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Wnt11 patterns a myocardial electrical gradient through regulation of the L-type Ca(2+) channel.

Panáková D, Werdich AA, Macrae CA - Nature (2010)

Bottom Line: Although the traditional planar cell polarity pathway is not involved, we obtained evidence that Wnt11 acts to set up this gradient of electrical coupling through effects on transmembrane Ca(2+) conductance mediated by the L-type calcium channel.These data reveal a previously unrecognized role for Wnt/Ca(2+) signalling in establishing an electrical gradient in the plane of the developing cardiac epithelium through modulation of ion-channel function.The regulation of cellular coupling through such mechanisms may be a general property of non-canonical Wnt signals.

View Article: PubMed Central - PubMed

Affiliation: Brigham and Women's Hospital/Harvard Medical School, Cardiovascular Division, 75 Francis Street, Thorn 11, Boston, Massachusetts 02115, USA.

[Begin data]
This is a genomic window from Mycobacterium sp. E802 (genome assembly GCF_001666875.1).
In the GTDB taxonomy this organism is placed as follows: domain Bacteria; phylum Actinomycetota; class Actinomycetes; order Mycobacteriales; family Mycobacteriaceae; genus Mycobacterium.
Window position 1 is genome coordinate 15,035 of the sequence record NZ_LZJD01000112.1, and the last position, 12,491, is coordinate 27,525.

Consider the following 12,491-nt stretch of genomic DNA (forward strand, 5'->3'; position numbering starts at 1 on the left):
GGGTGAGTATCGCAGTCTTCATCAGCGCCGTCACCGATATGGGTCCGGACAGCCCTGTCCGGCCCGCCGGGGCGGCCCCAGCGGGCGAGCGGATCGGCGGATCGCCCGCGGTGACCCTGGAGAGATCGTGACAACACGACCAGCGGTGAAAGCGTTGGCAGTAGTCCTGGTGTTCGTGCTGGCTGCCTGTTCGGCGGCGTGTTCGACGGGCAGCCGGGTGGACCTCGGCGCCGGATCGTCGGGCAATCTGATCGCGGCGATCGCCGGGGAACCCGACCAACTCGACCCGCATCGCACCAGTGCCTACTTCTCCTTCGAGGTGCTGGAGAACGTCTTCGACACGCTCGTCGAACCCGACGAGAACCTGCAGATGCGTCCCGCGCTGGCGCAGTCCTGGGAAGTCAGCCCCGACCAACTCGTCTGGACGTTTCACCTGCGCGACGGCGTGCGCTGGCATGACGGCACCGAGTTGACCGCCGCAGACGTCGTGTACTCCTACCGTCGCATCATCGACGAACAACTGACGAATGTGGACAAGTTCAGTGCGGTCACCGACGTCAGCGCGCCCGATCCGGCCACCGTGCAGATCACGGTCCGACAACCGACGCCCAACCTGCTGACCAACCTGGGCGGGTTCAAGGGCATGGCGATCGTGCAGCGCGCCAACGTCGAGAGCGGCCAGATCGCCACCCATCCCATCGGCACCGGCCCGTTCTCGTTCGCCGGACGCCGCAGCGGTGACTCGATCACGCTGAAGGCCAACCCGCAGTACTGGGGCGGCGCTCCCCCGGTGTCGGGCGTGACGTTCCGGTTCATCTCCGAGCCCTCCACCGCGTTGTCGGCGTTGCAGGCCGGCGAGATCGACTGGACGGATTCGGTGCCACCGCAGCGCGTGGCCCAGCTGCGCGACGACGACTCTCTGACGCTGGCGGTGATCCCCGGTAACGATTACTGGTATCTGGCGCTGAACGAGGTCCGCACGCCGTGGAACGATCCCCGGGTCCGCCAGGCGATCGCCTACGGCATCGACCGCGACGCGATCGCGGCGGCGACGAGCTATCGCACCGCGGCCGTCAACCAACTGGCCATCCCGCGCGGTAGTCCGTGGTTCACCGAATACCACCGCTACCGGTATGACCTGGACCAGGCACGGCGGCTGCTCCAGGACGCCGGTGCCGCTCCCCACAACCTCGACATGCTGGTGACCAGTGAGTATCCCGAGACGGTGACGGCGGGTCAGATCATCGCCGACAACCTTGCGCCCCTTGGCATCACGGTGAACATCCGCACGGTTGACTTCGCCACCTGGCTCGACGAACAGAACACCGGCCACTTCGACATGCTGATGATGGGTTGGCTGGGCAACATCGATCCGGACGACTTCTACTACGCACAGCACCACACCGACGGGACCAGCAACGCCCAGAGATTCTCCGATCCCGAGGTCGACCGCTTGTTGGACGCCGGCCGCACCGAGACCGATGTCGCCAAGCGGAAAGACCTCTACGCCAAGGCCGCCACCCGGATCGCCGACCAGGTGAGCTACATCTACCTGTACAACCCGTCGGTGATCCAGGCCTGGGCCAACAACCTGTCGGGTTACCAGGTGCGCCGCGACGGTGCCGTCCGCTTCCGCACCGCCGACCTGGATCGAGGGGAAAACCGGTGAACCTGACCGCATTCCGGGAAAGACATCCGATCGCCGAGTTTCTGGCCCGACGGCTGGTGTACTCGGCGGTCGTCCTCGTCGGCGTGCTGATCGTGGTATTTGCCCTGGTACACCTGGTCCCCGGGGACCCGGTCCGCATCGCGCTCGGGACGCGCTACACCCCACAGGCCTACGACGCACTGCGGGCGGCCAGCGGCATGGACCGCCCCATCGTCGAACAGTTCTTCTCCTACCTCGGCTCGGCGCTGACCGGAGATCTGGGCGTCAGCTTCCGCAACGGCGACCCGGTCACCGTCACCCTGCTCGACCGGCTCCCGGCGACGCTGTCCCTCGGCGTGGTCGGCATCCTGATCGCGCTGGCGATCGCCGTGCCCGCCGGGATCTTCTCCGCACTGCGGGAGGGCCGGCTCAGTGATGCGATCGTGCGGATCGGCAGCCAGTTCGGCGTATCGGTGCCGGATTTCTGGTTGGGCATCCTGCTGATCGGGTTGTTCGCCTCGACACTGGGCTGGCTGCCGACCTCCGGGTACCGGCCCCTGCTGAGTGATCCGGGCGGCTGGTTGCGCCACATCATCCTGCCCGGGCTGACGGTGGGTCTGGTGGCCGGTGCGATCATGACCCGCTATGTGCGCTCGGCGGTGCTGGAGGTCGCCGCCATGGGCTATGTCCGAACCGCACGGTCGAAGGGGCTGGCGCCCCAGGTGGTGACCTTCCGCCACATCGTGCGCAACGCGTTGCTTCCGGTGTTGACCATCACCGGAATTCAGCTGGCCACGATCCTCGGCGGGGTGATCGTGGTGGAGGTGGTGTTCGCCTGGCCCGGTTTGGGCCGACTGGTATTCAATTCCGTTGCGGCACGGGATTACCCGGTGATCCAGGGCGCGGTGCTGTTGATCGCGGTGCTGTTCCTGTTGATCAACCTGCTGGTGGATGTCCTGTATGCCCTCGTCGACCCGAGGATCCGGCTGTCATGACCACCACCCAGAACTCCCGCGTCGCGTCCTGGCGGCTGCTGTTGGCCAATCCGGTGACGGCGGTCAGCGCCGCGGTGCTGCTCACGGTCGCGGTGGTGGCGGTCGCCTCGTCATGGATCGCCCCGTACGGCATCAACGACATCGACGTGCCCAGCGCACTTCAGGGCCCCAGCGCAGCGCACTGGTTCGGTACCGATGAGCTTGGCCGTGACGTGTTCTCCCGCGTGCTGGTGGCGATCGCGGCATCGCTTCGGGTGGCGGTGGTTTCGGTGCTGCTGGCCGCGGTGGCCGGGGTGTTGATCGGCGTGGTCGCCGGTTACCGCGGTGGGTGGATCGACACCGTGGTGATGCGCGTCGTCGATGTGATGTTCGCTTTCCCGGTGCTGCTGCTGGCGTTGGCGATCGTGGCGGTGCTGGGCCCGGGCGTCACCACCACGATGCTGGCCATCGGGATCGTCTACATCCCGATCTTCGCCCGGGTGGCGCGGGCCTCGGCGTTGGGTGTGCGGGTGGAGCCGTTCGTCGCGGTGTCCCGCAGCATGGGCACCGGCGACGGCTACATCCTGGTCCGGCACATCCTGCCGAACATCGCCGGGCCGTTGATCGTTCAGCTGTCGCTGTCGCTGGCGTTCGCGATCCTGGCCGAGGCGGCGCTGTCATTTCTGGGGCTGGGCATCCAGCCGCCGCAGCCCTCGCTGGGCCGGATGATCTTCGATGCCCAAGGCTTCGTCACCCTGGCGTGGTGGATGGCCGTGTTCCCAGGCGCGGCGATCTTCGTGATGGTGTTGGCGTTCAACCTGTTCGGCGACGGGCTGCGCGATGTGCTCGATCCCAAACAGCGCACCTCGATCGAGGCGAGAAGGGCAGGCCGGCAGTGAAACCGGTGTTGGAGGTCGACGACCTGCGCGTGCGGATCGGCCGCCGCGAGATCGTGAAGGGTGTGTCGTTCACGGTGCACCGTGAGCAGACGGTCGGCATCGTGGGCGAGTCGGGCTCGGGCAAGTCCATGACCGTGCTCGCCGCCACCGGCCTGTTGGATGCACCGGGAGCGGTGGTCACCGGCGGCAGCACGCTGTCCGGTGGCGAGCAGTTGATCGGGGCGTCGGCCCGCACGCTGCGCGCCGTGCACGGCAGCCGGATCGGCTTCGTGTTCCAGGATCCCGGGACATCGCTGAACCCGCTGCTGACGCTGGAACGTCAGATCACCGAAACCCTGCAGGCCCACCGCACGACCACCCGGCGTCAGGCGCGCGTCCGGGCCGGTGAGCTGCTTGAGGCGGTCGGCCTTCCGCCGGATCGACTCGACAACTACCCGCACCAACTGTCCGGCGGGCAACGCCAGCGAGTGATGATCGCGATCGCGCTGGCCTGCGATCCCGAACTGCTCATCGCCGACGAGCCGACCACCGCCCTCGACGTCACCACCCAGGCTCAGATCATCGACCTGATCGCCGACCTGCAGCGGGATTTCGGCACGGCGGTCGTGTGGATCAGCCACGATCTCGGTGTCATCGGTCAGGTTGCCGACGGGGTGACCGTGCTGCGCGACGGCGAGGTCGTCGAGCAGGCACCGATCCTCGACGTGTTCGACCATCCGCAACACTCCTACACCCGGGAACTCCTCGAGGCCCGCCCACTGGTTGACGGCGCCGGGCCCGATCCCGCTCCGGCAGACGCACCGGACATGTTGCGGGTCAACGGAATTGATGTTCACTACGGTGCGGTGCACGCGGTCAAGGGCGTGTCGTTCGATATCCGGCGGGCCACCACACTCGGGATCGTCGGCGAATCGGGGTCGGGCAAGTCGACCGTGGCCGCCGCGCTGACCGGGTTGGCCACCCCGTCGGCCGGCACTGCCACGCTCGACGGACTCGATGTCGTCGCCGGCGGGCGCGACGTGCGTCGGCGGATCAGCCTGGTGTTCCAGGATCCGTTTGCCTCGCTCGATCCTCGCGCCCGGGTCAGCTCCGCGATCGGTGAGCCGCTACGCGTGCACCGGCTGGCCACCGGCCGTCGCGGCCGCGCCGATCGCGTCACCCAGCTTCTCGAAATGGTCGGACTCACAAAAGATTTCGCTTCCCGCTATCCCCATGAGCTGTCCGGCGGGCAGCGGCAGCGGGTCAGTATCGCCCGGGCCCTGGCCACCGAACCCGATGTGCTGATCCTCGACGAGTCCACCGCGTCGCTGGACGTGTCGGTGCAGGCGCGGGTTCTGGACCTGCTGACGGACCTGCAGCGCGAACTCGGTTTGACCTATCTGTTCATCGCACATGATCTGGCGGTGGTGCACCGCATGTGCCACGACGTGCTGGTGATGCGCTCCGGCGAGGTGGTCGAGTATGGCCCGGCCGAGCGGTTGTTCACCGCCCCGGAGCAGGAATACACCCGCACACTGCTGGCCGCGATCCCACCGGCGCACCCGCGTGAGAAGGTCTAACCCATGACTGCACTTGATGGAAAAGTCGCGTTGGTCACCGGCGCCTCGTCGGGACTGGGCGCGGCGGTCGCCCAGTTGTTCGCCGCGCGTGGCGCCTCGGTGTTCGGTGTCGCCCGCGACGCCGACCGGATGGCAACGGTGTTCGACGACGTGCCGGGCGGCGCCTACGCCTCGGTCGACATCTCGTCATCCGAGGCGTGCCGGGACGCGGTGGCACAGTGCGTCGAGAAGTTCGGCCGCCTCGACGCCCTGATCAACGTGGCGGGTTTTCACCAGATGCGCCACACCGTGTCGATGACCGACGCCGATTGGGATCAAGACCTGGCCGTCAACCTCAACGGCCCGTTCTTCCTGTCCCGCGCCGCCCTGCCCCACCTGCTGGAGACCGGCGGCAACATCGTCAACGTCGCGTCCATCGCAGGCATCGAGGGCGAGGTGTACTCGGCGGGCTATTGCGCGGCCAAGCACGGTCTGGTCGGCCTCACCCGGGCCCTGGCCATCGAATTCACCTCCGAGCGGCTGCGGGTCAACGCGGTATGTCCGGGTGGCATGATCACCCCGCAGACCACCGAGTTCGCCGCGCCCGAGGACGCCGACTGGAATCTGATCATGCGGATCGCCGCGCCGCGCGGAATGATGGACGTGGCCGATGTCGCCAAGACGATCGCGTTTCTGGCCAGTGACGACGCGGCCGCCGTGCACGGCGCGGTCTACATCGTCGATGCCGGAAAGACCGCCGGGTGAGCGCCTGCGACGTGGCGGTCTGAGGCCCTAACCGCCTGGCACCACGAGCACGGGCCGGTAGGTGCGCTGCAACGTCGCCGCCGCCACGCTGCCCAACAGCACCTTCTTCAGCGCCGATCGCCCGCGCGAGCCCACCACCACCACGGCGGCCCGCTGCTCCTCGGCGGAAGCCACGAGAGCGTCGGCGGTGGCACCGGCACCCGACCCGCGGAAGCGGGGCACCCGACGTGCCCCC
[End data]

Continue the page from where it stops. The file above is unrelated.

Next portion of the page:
ABSTRACT
Electrical gradients are critical for many biological processes, including the normal function of excitable tissues, left-right patterning, organogenesis and wound healing. The fundamental mechanisms that regulate the establishment and maintenance of such electrical polarities are poorly understood. Here we identify a gradient of electrical coupling across the developing ventricular myocardium using high-speed optical mapping of transmembrane potentials and calcium concentrations in the zebrafish heart. We excluded a role for differences in cellular excitability, connexin localization, tissue geometry and mechanical inputs, but in contrast we were able to demonstrate that non-canonical Wnt11 signals are required for the genesis of this myocardial electrical gradient. Although the traditional planar cell polarity pathway is not involved, we obtained evidence that Wnt11 acts to set up this gradient of electrical coupling through effects on transmembrane Ca(2+) conductance mediated by the L-type calcium channel. These data reveal a previously unrecognized role for Wnt/Ca(2+) signalling in establishing an electrical gradient in the plane of the developing cardiac epithelium through modulation of ion-channel function. The regulation of cellular coupling through such mechanisms may be a general property of non-canonical Wnt signals.